The future of the BP share price (LON:BP) will be dictated by how efficiently the company transitions towards cleaner renewable forms of fuel.
BP has set a target to become net-zero by 2050 and the achievement of this goal is not only important for the environment, but the returns of the BP share price.
It has already be demonstrated by countries such as Costa Rica that entire nations can power themselves without the need for fossil fuels.
Costa Rica powered has itself for an entire year solely by renewable energy. As more countries increase the percentage of energy produced from renewable sources, fossil fuel demand will fall.
Whilst renewable power will hit thermal coal, the wider adoption of electric vehicles significantly threatens demand for oil through gasoline and fuel, which is the largest end use of oil.
The impact on BP of a lower oil price has already been highlighted by the company in an email from the BP CEO to employees when he said:
“The oil price has plunged well below the level we need to turn a profit. We are spending much, much more than we make – I am talking millions of dollars, every day.”
The email was sent as BP announced 10,000 job cut and said the reduction in head count was needed to make BP a “leaner, faster-moving and lower carbon company.”
In addition to the demand for renewable fuels changing, the market dynamics behind BP shares are starting to shift.
BP has been a favourite among fund managers for years because of its strong dividend and stable cash flows.
This is has provided a reliable demand for BP shares as money managers allocate inflows to the stock.
However, this is set to change with a seismic shift in the attitudes of the asset management industry towards investments in fossil fuels.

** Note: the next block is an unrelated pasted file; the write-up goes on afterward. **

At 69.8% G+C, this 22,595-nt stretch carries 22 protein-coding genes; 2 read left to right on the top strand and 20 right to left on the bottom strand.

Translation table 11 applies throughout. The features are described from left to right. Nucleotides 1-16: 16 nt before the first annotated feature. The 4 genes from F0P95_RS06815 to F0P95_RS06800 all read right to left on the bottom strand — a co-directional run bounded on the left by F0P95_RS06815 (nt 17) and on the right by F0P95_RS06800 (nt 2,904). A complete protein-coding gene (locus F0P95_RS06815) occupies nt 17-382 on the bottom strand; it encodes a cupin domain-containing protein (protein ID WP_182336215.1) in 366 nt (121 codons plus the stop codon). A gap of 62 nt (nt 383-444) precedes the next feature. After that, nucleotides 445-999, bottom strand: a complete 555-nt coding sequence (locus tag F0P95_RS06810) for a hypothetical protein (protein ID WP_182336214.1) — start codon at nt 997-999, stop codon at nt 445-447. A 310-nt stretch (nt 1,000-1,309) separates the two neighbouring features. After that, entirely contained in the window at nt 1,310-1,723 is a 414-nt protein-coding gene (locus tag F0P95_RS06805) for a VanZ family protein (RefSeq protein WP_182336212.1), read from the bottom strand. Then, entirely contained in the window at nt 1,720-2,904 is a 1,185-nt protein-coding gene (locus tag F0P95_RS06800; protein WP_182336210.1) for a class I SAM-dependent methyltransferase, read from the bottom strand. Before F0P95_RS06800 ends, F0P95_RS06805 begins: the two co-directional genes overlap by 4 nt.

BlackRock, the world’s largest asset manager, announced in January 2020 they would begin to reduce exposure to thermal-coal, firing the starting gun on a movement away from fossil fuel investments.
In an open letter, BlackRock said that they saw sustainable investments providing stronger returns than fossil fuels.
“Our investment conviction is that sustainability-integrated portfolios can provide better risk-adjusted returns to investors,” BlackRock said in a letter to clients.
“And with the impact of sustainability on investment returns increasing, we believe that sustainable investment will be a critical foundation for client portfolios going forward.”
This mean if fossil fuel companies, such as BP, aren’t able to transition to cleaner forms of fuel, they will soon see interest from the asset management industry drying up.
So no matter the underlying profitability of BP, if the significant buying pressure from institutions diminishes, the BP share price will ultimately suffer.
Fortunately, BP has already started the transition to renewable power through investment in clean energy and the acquisition of a number of companies operating in the sector.
BP’s joint venture Lightsource BP has been busy in the renewable sector with plans outlined for a range of projects including an Australian hydrogen plant, American solar projects and Brazilian biofuel capacity.
BP are also supporting innovation through BP Launchpad that set’s out to provide support for clean technology and digital infrastructure.
Although the recent investment in clean energy is promising, for the BP share price to provide investor return in the long term, BP need to produce more tangible results than the ‘Beyond Petroleum’ scheme announced more than 20 years ago and labelled obvious ‘greenwashing’.